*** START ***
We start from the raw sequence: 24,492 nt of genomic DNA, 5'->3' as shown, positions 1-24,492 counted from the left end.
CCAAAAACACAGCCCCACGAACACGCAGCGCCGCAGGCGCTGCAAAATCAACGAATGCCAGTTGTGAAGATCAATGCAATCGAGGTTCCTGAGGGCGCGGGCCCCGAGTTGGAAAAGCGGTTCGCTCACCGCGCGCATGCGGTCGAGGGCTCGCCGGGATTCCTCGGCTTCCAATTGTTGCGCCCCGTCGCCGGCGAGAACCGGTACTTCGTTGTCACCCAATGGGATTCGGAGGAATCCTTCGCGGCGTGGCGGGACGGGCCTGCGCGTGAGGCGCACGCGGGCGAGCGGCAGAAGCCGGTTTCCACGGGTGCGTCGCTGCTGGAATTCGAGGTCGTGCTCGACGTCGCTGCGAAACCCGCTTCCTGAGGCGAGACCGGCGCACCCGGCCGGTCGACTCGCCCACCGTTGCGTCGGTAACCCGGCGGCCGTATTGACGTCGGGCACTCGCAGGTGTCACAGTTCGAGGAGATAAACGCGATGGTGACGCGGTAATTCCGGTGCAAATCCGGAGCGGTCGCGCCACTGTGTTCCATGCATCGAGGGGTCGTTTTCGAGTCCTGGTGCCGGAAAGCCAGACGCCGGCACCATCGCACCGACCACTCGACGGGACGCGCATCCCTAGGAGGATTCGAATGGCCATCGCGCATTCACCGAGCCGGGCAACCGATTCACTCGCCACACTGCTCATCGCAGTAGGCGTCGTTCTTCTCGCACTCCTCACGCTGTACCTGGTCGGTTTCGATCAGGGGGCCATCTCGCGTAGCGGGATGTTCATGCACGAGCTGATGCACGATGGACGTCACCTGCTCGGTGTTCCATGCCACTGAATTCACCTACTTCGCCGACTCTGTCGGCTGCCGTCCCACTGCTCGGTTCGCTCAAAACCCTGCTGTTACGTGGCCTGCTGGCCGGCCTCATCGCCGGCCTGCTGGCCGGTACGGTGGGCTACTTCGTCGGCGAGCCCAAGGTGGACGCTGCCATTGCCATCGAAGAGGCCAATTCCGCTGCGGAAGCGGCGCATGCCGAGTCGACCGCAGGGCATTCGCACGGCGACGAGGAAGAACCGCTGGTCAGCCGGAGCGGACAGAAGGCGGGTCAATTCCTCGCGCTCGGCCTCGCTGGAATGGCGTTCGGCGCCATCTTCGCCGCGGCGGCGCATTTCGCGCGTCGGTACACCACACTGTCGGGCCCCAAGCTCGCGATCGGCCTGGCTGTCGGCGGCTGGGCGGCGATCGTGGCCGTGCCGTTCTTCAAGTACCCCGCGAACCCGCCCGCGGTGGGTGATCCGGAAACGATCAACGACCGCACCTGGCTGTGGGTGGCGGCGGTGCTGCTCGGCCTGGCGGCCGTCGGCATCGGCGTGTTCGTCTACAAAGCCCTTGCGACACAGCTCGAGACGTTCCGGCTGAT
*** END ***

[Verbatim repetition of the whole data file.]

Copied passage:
We start from the raw sequence: 24,492 nt of genomic DNA, 5'->3' as shown, positions 1-24,492 counted from the left end.
CCAAAAACACAGCCCCACGAACACGCAGCGCCGCAGGCGCTGCAAAATCAACGAATGCCAGTTGTGAAGATCAATGCAATCGAGGTTCCTGAGGGCGCGGGCCCCGAGTTGGAAAAGCGGTTCGCTCACCGCGCGCATGCGGTCGAGGGCTCGCCGGGATTCCTCGGCTTCCAATTGTTGCGCCCCGTCGCCGGCGAGAACCGGTACTTCGTTGTCACCCAATGGGATTCGGAGGAATCCTTCGCGGCGTGGCGGGACGGGCCTGCGCGTGAGGCGCACGCGGGCGAGCGGCAGAAGCCGGTTTCCACGGGTGCGTCGCTGCTGGAATTCGAGGTCGTGCTCGACGTCGCTGCGAAACCCGCTTCCTGAGGCGAGACCGGCGCACCCGGCCGGTCGACTCGCCCACCGTTGCGTCGGTAACCCGGCGGCCGTATTGACGTCGGGCACTCGCAGGTGTCACAGTTCGAGGAGATAAACGCGATGGTGACGCGGTAATTCCGGTGCAAATCCGGAGCGGTCGCGCCACTGTGTTCCATGCATCGAGGGGTCGTTTTCGAGTCCTGGTGCCGGAAAGCCAGACGCCGGCACCATCGCACCGACCACTCGACGGGACGCGCATCCCTAGGAGGATTCGAATGGCCATCGCGCATTCACCGAGCCGGGCAACCGATTCACTCGCCACACTGCTCATCGCAGTAGGCGTCGTTCTTCTCGCACTCCTCACGCTGTACCTGGTCGGTTTCGATCAGGGGGCCATCTCGCGTAGCGGGATGTTCATGCACGAGCTGATGCACGATGGACGTCACCTGCTCGGTGTTCCATGCCACTGAATTCACCTACTTCGCCGACTCTGTCGGCTGCCGTCCCACTGCTCGGTTCGCTCAAAACCCTGCTGTTACGTGGCCTGCTGGCCGGCCTCATCGCCGGCCTGCTGGCCGGTACGGTGGGCTACTTCGTCGGCGAGCCCAAGGTGGACGCTGCCATTGCCATCGAAGAGGCCAATTCCGCTGCGGAAGCGGCGCATGCCGAGTCGACCGCAGGGCATTCGCACGGCGACGAGGAAGAACCGCTGGTCAGCCGGAGCGGACAGAAGGCGGGTCAATTCCTCGCGCTCGGCCTCGCTGGAATGGCGTTCGGCGCCATCTTCGCCGCGGCGGCGCATTTCGCGCGTCGGTACACCACACTGTCGGGCCCCAAGCTCGCGATCGGCCTGGCTGTCGGCGGCTGGGCGGCGATCGTGGCCGTGCCGTTCTTCAAGTACCCCGCGAACCCGCCCGCGGTGGGTGATCCGGAAACGATCAACGACCGCACCTGGCTGTGGGTGGCGGCGGTGCTGCTCGGCCTGGCGGCCGTCGGCATCGGCGTGTTCGTCTACAAAGCCCTTGCGACACAGCTCGAGACGTTCCGGCTGAT